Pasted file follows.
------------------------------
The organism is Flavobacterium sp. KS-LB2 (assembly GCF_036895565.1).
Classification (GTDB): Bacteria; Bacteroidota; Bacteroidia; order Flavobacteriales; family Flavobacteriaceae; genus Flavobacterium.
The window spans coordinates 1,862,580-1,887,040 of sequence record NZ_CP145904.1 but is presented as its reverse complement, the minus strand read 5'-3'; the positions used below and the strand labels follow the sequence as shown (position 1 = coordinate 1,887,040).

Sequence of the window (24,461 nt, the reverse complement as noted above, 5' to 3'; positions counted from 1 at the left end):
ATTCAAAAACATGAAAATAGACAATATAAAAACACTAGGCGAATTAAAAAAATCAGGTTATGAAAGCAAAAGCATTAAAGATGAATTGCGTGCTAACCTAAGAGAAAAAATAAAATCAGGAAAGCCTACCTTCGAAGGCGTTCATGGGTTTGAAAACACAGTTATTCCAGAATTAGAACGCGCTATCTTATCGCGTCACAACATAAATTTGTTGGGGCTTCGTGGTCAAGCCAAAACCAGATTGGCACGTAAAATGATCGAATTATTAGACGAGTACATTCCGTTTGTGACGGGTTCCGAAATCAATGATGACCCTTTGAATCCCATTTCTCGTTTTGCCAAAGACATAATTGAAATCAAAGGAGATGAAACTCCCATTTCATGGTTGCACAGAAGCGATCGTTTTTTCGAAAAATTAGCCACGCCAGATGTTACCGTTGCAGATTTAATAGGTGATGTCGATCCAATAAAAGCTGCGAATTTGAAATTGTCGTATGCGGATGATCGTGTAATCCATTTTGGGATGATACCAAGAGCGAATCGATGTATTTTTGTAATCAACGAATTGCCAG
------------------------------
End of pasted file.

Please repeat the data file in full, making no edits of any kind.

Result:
The organism is Flavobacterium sp. KS-LB2 (assembly GCF_036895565.1).
Classification (GTDB): Bacteria; Bacteroidota; Bacteroidia; order Flavobacteriales; family Flavobacteriaceae; genus Flavobacterium.
The window spans coordinates 1,862,580-1,887,040 of sequence record NZ_CP145904.1 but is presented as its reverse complement, the minus strand read 5'-3'; the positions used below and the strand labels follow the sequence as shown (position 1 = coordinate 1,887,040).

Sequence of the window (24,461 nt, the reverse complement as noted above, 5' to 3'; positions counted from 1 at the left end):
ATTCAAAAACATGAAAATAGACAATATAAAAACACTAGGCGAATTAAAAAAATCAGGTTATGAAAGCAAAAGCATTAAAGATGAATTGCGTGCTAACCTAAGAGAAAAAATAAAATCAGGAAAGCCTACCTTCGAAGGCGTTCATGGGTTTGAAAACACAGTTATTCCAGAATTAGAACGCGCTATCTTATCGCGTCACAACATAAATTTGTTGGGGCTTCGTGGTCAAGCCAAAACCAGATTGGCACGTAAAATGATCGAATTATTAGACGAGTACATTCCGTTTGTGACGGGTTCCGAAATCAATGATGACCCTTTGAATCCCATTTCTCGTTTTGCCAAAGACATAATTGAAATCAAAGGAGATGAAACTCCCATTTCATGGTTGCACAGAAGCGATCGTTTTTTCGAAAAATTAGCCACGCCAGATGTTACCGTTGCAGATTTAATAGGTGATGTCGATCCAATAAAAGCTGCGAATTTGAAATTGTCGTATGCGGATGATCGTGTAATCCATTTTGGGATGATACCAAGAGCGAATCGATGTATTTTTGTAATCAACGAATTGCCAG